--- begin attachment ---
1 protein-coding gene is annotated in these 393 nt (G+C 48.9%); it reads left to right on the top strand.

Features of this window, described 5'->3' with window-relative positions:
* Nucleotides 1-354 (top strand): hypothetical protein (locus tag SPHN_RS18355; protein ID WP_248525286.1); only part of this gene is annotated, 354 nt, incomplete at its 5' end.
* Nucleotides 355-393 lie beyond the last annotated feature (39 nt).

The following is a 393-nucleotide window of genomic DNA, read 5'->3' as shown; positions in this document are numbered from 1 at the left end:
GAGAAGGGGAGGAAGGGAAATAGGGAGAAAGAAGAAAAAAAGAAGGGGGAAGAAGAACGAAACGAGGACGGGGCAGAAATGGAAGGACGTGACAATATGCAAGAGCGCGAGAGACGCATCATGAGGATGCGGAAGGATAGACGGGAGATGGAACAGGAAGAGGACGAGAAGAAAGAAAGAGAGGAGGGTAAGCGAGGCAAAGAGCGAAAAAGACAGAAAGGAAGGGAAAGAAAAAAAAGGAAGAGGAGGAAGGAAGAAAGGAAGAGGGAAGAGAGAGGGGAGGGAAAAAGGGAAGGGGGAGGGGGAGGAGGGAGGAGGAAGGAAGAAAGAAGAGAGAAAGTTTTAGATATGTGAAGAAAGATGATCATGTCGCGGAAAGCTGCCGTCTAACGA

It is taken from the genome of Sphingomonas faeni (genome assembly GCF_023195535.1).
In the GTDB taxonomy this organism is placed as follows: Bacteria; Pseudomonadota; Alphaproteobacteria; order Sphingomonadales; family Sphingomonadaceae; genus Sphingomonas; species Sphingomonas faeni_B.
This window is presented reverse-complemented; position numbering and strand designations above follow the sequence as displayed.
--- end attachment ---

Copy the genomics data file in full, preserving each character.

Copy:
1 protein-coding gene is annotated in these 393 nt (G+C 48.9%); it reads left to right on the top strand.

Features of this window, described 5'->3' with window-relative positions:
* Nucleotides 1-354 (top strand): hypothetical protein (locus tag SPHN_RS18355; protein ID WP_248525286.1); only part of this gene is annotated, 354 nt, incomplete at its 5' end.
* Nucleotides 355-393 lie beyond the last annotated feature (39 nt).

The following is a 393-nucleotide window of genomic DNA, read 5'->3' as shown; positions in this document are numbered from 1 at the left end:
GAGAAGGGGAGGAAGGGAAATAGGGAGAAAGAAGAAAAAAAGAAGGGGGAAGAAGAACGAAACGAGGACGGGGCAGAAATGGAAGGACGTGACAATATGCAAGAGCGCGAGAGACGCATCATGAGGATGCGGAAGGATAGACGGGAGATGGAACAGGAAGAGGACGAGAAGAAAGAAAGAGAGGAGGGTAAGCGAGGCAAAGAGCGAAAAAGACAGAAAGGAAGGGAAAGAAAAAAAAGGAAGAGGAGGAAGGAAGAAAGGAAGAGGGAAGAGAGAGGGGAGGGAAAAAGGGAAGGGGGAGGGGGAGGAGGGAGGAGGAAGGAAGAAAGAAGAGAGAAAGTTTTAGATATGTGAAGAAAGATGATCATGTCGCGGAAAGCTGCCGTCTAACGA

It is taken from the genome of Sphingomonas faeni (genome assembly GCF_023195535.1).
In the GTDB taxonomy this organism is placed as follows: Bacteria; Pseudomonadota; Alphaproteobacteria; order Sphingomonadales; family Sphingomonadaceae; genus Sphingomonas; species Sphingomonas faeni_B.
This window is presented reverse-complemented; position numbering and strand designations above follow the sequence as displayed.